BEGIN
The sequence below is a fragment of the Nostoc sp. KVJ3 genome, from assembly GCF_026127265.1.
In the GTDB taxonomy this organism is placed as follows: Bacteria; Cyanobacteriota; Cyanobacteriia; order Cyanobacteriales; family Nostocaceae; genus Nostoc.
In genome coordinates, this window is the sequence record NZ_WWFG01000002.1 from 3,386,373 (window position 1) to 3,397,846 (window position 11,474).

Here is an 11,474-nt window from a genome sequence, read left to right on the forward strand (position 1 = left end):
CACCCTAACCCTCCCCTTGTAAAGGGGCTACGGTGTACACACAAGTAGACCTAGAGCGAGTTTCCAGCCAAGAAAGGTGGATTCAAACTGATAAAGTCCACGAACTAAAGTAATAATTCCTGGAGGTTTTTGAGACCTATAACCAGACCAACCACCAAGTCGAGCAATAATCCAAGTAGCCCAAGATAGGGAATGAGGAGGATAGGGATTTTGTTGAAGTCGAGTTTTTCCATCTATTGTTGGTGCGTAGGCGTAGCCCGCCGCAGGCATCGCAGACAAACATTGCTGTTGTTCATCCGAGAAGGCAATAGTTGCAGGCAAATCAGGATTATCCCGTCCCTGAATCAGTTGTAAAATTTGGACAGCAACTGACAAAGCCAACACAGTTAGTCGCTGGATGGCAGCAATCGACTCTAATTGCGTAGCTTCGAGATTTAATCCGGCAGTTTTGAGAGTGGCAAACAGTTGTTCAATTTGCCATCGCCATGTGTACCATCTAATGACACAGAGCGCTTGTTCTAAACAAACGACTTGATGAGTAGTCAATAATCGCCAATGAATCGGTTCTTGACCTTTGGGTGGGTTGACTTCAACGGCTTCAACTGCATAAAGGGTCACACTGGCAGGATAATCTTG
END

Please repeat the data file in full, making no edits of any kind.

The sequence below is a fragment of the Nostoc sp. KVJ3 genome, from assembly GCF_026127265.1.
In the GTDB taxonomy this organism is placed as follows: Bacteria; Cyanobacteriota; Cyanobacteriia; order Cyanobacteriales; family Nostocaceae; genus Nostoc.
In genome coordinates, this window is the sequence record NZ_WWFG01000002.1 from 3,386,373 (window position 1) to 3,397,846 (window position 11,474).

Here is an 11,474-nt window from a genome sequence, read left to right on the forward strand (position 1 = left end):
CACCCTAACCCTCCCCTTGTAAAGGGGCTACGGTGTACACACAAGTAGACCTAGAGCGAGTTTCCAGCCAAGAAAGGTGGATTCAAACTGATAAAGTCCACGAACTAAAGTAATAATTCCTGGAGGTTTTTGAGACCTATAACCAGACCAACCACCAAGTCGAGCAATAATCCAAGTAGCCCAAGATAGGGAATGAGGAGGATAGGGATTTTGTTGAAGTCGAGTTTTTCCATCTATTGTTGGTGCGTAGGCGTAGCCCGCCGCAGGCATCGCAGACAAACATTGCTGTTGTTCATCCGAGAAGGCAATAGTTGCAGGCAAATCAGGATTATCCCGTCCCTGAATCAGTTGTAAAATTTGGACAGCAACTGACAAAGCCAACACAGTTAGTCGCTGGATGGCAGCAATCGACTCTAATTGCGTAGCTTCGAGATTTAATCCGGCAGTTTTGAGAGTGGCAAACAGTTGTTCAATTTGCCATCGCCATGTGTACCATCTAATGACACAGAGCGCTTGTTCTAAACAAACGACTTGATGAGTAGTCAATAATCGCCAATGAATCGGTTCTTGACCTTTGGGTGGGTTGACTTCAACGGCTTCAACTGCATAAAGGGTCACACTGGCAGGATAATCTTG